Almost all mundane system maintenance tasks seem unimportant in light of the overwhelming news of the pandemic. But even in a world completely disrupted by an invisible pathogen, we sometimes need to fix our systems.
One fix that was eluding me for a while was how to remove a keyboard entry from Logitech Options, the little utility program that helps customize buttons and controls on Logitech devices.
At some point in the distant past, I had a Logitech K780 keyboard attached to my development machine. That keyboard has since migrated upstairs to my video editing machine. The K780 has a slot designed to hold an iPad, but that slot works equally well holding a trackpad, which allows me to navigate the Final Cut Pro X timeline without taking my hands off the keyboard. It's a cool hack.
Although the K780 is no longer in use on my coding box, Logitech Options insisted it was in use. The perfectionist in me didn't like the idea that the product, which wasn't attached to my development machine, showed as attached. At the same time, the paranoid systems guy in me didn't like the idea that the Logitech Unifying Receiver (a small USB dongle) still listened for the K780, which meant that, if the keyboard got too close, a stray keypress intended for one machine might be interpreted by another.
First, I thought I'd look at Bluetooth settings, but the only device listed was the K810 keyboard -- the one actually in use with that computer.
The problem is there's no "Remove Device" button or option anywhere within Logitech Options. The only option is the Add Devices button at the bottom of the screen.
Clicking it gave no apparent joy. A new screen presented two buttons: Add Unifying Device or Add Bluetooth Device.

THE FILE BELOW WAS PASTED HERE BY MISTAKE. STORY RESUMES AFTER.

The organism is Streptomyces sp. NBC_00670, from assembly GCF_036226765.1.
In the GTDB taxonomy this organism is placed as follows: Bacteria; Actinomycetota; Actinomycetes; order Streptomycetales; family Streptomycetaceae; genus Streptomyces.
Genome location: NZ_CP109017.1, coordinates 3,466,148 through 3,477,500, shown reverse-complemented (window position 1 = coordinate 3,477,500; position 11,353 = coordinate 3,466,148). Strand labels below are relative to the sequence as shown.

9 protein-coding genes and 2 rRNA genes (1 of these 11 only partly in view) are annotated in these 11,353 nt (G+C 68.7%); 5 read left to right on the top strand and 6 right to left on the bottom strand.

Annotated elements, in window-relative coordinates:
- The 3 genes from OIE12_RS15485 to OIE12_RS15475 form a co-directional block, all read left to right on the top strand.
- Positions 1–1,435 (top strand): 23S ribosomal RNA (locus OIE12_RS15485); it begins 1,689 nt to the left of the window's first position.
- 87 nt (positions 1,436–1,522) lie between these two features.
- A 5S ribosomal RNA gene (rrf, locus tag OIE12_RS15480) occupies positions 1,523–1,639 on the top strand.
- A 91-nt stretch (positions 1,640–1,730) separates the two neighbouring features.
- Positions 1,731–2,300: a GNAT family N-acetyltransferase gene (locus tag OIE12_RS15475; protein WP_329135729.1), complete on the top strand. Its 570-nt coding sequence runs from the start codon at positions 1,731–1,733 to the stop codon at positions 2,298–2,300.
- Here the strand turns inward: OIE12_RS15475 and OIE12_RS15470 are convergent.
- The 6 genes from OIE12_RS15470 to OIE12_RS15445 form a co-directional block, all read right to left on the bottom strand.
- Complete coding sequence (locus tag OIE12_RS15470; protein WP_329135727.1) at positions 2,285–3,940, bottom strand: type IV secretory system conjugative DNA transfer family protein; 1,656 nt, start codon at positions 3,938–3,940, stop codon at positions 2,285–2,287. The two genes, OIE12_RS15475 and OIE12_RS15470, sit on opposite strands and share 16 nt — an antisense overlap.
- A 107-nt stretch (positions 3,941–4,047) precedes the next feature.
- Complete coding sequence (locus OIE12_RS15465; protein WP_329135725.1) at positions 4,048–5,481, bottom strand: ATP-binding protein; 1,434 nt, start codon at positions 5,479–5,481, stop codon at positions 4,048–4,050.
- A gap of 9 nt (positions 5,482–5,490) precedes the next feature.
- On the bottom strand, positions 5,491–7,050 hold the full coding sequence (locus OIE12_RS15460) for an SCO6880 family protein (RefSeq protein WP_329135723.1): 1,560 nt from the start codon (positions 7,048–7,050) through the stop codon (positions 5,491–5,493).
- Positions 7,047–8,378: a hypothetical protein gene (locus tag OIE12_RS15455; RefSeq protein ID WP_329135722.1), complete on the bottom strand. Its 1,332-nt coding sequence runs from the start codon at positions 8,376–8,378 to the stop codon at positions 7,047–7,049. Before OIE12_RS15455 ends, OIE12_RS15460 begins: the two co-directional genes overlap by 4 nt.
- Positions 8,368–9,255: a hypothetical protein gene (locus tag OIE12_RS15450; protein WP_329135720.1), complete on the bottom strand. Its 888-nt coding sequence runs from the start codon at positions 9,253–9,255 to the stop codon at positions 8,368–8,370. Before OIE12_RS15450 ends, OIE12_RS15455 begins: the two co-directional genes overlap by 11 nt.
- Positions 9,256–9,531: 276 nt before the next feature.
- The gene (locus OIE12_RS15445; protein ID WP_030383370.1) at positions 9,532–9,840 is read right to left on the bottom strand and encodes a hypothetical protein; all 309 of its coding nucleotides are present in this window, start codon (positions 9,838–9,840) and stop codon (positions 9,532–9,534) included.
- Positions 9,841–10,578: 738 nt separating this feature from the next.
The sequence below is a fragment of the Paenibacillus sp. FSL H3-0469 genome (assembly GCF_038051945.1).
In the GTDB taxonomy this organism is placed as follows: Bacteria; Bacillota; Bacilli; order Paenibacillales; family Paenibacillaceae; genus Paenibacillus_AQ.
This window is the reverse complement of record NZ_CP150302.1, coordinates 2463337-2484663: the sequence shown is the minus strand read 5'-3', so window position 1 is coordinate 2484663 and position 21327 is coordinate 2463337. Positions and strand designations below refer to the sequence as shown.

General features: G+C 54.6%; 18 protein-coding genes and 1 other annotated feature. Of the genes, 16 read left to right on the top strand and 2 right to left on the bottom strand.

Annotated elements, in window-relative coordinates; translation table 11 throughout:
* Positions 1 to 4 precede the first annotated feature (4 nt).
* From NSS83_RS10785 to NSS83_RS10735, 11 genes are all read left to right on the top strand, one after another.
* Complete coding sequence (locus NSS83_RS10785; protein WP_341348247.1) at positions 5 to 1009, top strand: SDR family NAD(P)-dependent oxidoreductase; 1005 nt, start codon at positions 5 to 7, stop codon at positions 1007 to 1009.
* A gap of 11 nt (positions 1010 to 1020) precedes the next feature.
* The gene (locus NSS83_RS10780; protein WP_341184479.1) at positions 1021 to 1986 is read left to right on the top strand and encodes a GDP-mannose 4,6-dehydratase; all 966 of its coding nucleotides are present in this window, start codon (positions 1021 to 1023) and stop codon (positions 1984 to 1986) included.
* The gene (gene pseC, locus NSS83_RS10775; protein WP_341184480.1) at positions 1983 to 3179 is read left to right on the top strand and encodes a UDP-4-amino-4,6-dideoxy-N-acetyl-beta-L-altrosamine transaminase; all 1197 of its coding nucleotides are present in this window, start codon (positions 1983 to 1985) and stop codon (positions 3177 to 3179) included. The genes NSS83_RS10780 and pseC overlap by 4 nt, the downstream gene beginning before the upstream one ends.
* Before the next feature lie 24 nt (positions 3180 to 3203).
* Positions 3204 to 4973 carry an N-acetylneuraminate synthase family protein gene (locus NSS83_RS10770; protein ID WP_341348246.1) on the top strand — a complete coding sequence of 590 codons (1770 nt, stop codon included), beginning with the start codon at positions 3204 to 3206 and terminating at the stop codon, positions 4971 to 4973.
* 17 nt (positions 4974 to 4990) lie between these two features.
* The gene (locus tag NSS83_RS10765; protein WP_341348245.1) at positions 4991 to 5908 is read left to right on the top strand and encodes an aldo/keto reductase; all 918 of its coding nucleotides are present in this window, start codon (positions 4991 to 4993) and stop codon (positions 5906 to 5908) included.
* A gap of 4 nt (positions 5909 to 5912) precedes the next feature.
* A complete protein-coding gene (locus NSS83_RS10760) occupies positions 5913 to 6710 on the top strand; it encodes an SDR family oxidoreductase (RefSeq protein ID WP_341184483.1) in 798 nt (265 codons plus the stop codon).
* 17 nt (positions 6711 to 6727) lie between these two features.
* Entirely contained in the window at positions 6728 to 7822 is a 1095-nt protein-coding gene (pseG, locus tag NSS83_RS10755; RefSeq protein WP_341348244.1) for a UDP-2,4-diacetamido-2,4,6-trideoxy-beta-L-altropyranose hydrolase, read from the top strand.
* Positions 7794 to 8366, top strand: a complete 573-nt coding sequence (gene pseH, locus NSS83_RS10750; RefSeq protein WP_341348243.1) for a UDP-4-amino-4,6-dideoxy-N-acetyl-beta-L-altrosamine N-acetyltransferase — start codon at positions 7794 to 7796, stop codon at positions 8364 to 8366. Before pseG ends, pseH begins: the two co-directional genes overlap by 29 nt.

Here's where it gets counter-intuitive. To remove a Logitech device, click Add Devices on the previous screen, and then Add Unifying Device on this screen. Yes, to remove, you must click Add. I know. It's almost as intuitive as ejecting a disk filled with important files by dragging the whole thing to the trash.
Even the best UI designers have blind spots.
You'll then be dropped into a completely different interface, the Logitech Unifying Software control panel. Click Advanced on the bottom left.
And there it is -- the stubborn K780 is still paired to the Unifying receiver. Click it.
Then, finally, hit Un-Pair.
You can see the keyboard is removed in the Unifying Software control panel.
The keyboard is also now finally gone from the Logitech Options interface.
There you go. Just remember that to remove you have to add.
One last thought: Just because I'm mocking a UI blind spot in Logitech's control interface doesn't mean I don't like its mice and keyboards. Nearly all my mice and keyboards are Logitech. It makes great hardware. Unifying dongles also make it easy to use the products without futzing with Bluetooth or network settings. In fact, I recommended Logitech devices in each of my home office gear articles.
- Work from home on the cheap: Build a budget home office for under $300
- Work from home: Build a super-functional home office for $1,000
- Setting up the ultimate home office: Picking and choosing the best gear
What about you? Have you had a weird hardware configuration challenge you've had to find an unintuitive way to fix? What did you do? Let us know in the comments below.
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